Figure 3-6.Typical shipboard Mark XII transponder section.
program, the Navy, Air Force, and FAA further agreed
on specifications for a ground/shore-based
configuration called the DAIR system.
DIRECT ALTITUDE AND IDENTITY
READOUT (DAIR) SYSTEM
The DAIR air traffic control system provides
several different types of configurations for different
user requirements. They are as follows:
Type 5, DAIR
Type 10, Radar Air Traffic Control Facility
Type 8, Carrier Air Traffic Control Center
Type 12, Amphibious Air Traffic Control
Type 13, Shipboard DAIR.
The Navy Training Plan (NTP) for the Type 13
system is currently being reviewed for approval. This
shipboard DAIR system is scheduled to replace all Type
8 and Type 12 systems in the fleet; however, there is
currently no confirmed time for the conversions. We
will include the specifics of this system in the first
revision of this volume after the NTP is approved and
an installation schedule is set. In the meantime, if you
would like to find out more about the Type 13 system,
contact the instructors who teach the DAIR systems at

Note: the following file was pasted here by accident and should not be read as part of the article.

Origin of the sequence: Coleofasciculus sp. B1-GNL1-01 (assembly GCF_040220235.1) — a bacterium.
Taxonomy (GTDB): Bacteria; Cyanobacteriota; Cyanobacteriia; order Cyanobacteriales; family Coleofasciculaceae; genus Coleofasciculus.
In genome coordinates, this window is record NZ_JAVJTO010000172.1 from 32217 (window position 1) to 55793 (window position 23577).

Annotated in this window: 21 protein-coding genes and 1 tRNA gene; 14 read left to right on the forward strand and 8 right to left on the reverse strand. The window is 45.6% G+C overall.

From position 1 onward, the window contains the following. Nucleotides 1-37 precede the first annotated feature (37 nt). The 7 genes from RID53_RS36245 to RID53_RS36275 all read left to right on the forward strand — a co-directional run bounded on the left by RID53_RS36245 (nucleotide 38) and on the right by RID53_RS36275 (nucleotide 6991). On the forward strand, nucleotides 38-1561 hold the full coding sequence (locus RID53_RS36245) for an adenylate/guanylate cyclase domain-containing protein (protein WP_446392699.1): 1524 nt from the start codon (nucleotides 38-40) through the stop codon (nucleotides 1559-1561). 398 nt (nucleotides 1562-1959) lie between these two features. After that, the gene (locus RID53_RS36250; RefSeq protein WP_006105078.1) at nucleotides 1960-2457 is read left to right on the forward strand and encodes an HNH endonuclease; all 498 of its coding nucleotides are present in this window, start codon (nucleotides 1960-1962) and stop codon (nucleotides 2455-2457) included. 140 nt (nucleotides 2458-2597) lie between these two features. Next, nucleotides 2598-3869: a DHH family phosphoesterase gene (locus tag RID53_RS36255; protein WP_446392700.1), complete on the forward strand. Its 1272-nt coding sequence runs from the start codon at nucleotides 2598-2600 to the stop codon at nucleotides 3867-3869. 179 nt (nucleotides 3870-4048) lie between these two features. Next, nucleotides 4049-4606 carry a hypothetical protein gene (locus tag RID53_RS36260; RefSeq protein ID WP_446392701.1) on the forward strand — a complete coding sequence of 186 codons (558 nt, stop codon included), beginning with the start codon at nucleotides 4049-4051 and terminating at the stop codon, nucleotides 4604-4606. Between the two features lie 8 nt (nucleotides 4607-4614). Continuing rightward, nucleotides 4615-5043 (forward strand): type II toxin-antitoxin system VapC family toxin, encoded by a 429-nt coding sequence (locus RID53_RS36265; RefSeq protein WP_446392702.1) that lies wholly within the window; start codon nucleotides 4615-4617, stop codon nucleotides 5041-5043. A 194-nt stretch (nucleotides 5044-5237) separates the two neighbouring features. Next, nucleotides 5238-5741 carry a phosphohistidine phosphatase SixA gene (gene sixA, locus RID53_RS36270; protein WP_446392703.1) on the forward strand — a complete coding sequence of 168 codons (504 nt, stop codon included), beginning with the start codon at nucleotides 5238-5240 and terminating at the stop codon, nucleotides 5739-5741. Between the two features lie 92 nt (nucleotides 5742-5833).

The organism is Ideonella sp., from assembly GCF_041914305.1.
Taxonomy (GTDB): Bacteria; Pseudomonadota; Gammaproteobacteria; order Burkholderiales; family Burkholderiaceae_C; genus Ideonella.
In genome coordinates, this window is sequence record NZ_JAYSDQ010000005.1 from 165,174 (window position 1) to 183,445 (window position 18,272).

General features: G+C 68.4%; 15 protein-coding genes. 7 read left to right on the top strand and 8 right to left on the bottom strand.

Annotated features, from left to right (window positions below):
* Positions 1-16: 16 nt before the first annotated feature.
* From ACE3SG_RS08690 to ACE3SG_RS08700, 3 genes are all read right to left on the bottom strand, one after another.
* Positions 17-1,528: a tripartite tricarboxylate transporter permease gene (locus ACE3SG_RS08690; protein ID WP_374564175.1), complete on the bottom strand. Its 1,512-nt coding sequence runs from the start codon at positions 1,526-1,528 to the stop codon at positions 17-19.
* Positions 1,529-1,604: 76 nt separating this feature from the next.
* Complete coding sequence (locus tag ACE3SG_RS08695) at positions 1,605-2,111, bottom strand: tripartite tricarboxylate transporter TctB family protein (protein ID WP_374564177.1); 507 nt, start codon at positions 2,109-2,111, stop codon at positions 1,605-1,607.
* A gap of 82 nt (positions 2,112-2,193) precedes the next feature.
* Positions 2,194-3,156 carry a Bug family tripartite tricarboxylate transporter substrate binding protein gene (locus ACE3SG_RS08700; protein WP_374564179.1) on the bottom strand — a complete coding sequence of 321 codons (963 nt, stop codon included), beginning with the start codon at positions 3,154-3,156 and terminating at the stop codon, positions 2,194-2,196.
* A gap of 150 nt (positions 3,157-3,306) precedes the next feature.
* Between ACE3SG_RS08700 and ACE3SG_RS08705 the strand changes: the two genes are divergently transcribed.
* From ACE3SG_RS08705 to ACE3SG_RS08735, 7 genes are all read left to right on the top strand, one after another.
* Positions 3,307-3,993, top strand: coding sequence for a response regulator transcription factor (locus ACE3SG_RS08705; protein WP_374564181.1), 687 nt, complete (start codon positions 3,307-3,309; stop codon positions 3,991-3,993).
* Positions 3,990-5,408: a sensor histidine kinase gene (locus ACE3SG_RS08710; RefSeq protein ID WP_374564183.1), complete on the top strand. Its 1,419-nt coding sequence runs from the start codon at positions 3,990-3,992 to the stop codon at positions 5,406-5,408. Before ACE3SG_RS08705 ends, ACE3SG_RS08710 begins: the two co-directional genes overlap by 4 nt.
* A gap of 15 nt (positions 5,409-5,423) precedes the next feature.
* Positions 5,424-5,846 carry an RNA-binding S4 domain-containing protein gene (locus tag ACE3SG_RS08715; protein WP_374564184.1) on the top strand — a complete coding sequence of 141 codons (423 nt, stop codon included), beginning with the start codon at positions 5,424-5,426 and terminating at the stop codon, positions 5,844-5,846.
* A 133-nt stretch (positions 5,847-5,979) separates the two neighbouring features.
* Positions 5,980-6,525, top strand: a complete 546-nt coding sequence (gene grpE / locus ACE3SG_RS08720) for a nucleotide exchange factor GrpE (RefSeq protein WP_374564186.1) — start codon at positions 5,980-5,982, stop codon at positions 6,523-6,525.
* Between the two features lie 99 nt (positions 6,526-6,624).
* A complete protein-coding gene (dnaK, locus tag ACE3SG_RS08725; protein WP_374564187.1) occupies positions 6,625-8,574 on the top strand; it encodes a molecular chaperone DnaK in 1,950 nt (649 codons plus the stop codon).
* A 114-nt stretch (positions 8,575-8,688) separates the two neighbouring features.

the Naval Air Technical Training Center, NAS
Memphis, Millington, TN.
All the types of DAIR systems use an operator (or
a team of operators) to control air traffic via display
Each operator gathers and assembles
information by monitoring and operating display
devices. The operators use this information to control
air traffic within a given area.
AN/TPX-42A(V)5 gives the air traffic controller
rapid, positive identification and altitude data on
transponder-equipped aircraft. It is used for
ground-controlled approach at shore installations, such
as Naval and Marine Corps air stations (NAS, MCAS),
radar operational facilities (ROF), and radar air traftlc
control facilities (RATCF). At expeditory airfields, the
AN/TPX-42(V)5, in a transportable shelter with ASR,
is used by Marine Air Traffic Control Squadrons
(MATCS). This system operates with a primary radar.
The radar supplies synchronizing triggers and azimuth
data to the system.
The DAIR information is
superimposed on the primary radar video.